team of over 30 autistic adults and some big-name clients like Nike, employees can wear noise-canceling headphones and take breaks in a quiet room where lights are dimmed to reduce sensory overload. During an episode of 60 Minutes, Dave Friedman, the company’s founder, says the most important accommodation companies can make is to change the way they interview applicants who are on the spectrum.
Friedman, who has a twenty-six-year-old autistic son, told 60 Minutes’ Anderson Cooper that for a person on the spectrum, the first 15 to 30 seconds of social interaction are by far the worst. Autistic people often have high anxiety about meeting a new person, trying to interpret interpersonal cues, and planning out a conversation to have with that person. “Hiring managers just aren't taking the time to go past that first 30 seconds and understand the skills, the talents, and the capabilities that exist within those individuals,” he said.
This interview struggle is because of several factors. An autistic software tester in the USA was among a group that provided personal accounts of their struggles. They explain, “Most
interviewers assume that my lack of eloquence and the fact that I often take a long time to
formulate a verbal reply (and sometimes can’t come up with one at all) mean that I am
incompetent. Our lack of interview skills does not necessarily mean we lack job skills.”
Besides the social stress that comes with interviews, autistic individuals may also struggle with getting one in the first place. Though they have valuable and applicable skills to apply to many roles, they might not have a work history or a formal education, or they might not have stayed at jobs for very long. It is very common for autistic adults to lose jobs due to employers not offering appropriate accommodation or the autistic person’s behavior being misunderstood by others due to a lack of knowledge about autism. Employers often judge applicants using these types of benchmarks, which gives autistic candidates no chance of even getting past the initial meeting with HR, let alone getting an interview.
Some other struggles an autistic adult may find challenging include:
● Maintaining eye contact and focus
● Formulating verbal responses
● Transitioning between topics
● Reading between the lines
● Vocal tone
● Engaging in small talk
To refine the interview process, it might help to refer to an autistic individual to help you
implement an interview formula that fits with your culture, mission, and vision statement while accommodating neurodiverse job candidates. While evaluating current practices, turn to autistic employees in your organization or elsewhere for feedback. Their perspectives are extremely valuable to the way you revolutionize your recruitment process and will give key background on the real struggles these individuals face. As James I. Charlton of the Disability Rights Movement said, “Nothing about us without us.”
A great hands-on way to scrutinize current interview practices is to roleplay a typical job
interview conducted at your organization. During the mock interview, create a chart like the one below that lists the challenges and barriers an individual might face and how employers can adjust to be more inclusive during the interview. Here is an example:
Besides this chart, employers can find alternative ways of exhibiting skill sets that don’t rely so heavily on social interaction and offer more hands-on skill analysis using hands-on project days. These types of accommodations can greatly decrease stress and remove some of the unknowns that come with the interview process.
Why some companies don’t give autistic people a chance — and why they should
Society is on track to understanding that neurodiverse individuals are just as qualified for the workplace as ones that are not disabled, but we still have a long way to go. There are a few reasons why employers have not considered neurodiverse people’s needs in the workplace and in the recruitment process, such as:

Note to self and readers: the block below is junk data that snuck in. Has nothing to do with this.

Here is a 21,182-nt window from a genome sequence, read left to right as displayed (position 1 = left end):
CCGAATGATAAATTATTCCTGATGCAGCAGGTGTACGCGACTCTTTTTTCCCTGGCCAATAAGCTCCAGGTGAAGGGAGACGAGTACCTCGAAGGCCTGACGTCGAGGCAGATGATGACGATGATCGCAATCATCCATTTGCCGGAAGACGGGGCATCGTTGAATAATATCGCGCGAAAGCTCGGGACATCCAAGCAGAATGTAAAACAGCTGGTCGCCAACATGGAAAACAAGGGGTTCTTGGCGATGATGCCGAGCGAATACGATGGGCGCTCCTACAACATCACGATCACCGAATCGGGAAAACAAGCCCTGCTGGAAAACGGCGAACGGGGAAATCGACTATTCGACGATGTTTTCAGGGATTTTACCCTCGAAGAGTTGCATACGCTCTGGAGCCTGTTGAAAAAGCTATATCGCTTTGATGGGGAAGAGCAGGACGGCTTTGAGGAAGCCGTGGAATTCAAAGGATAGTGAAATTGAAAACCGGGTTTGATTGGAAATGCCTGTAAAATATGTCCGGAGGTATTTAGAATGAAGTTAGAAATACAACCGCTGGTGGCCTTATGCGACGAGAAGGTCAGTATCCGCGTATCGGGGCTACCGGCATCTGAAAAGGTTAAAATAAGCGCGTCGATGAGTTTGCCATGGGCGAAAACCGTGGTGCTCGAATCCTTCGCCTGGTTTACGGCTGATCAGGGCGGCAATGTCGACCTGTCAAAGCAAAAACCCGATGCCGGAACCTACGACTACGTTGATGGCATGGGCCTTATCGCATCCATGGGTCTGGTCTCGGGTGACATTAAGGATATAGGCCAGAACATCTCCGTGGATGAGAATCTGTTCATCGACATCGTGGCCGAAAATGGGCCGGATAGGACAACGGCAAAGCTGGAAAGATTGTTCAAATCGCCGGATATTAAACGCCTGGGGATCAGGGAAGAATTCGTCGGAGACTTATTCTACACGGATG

● Lack of understanding of what autism is and is not, and pervasive myths about autism
● The misconception that it is expensive or inconvenient to make accommodations in the
● Fear of the unknown for employers and fear of expectations for individuals
The truth is that companies benefit by hiring autistic employees because of the unique skill sets some bring to the workplace, including:
● Innovative problem-solving
● Honesty and straightforwardness
● Pattern recognition
● Respect toward rules
Despite these benefits, autistic people are still fighting to be taken seriously in the workplace. And the constant rejection is taking its toll. In fact, researchers in the film Reject “…found that regions of the brain that regulate the distress of social exclusion were similar to the regions that regulate physical pain. In other words, being socially rejected might directly affect our physical well-being. According to Kat Holmes in her book Mismatch, “This rejection has many consequences: anxiety, insecurity, anger, hostility, feelings of inadequacy...”
There is hope for these long-neglected individuals. Holmes writes, “Often, the people who carry the greatest burden of exclusion also have the greatest insight into how to shift design toward inclusion.” This means that we can finally listen and use the perspectives of autistic adults to make a difference. This is where career coaches and consultants come in: to help fill the gaps, answer questions, and continue advocating for people on the spectrum.
It’s time to give autistic people a seat at the table.
In the past, society believed that neurodiverse individuals must “fix themselves” to become
fit for the workforce. The truth is autistic individuals have just as much to offer in job settings as other candidates. But despite their value, they face much more rejection — because of a neglectful system that needs to change.
If you want to make a difference, start by taking careful inventory of what your organization is doing to help autistic current and future employees. Ask yourself these questions and answer honestly.
Does your organization…
● ...wait for individuals to come forward to request accommodations, or are these offered
to them from the beginning?
● ...base candidacy on unmeasurable skills, or does it provide clear and specific skill
requirements that are necessary to the job?
● ...scrutinize interviewees for body language cues like eye contact, or does it consider the
possibility of the candidate being autistic?
Chances are, there are things your organization can do better — but it’s easier said than done. That’s why autism career coaches and consultants are vital to making lasting change.
If you’re ready to revolutionize the way your organization treats neurodiverse individuals, you need a consultant that understands autism — and knows the struggles those with autism face. Logik Evolution is a global consulting firm with 18 years of experience working with autistic people. They educate companies to give autistic individuals exactly what they need to succeed and thrive — so that your business can do the same.
If you're interested in making a difference with Logik Evolution?
Email firstname.lastname@example.org or visit the site at www.logikevolution.com.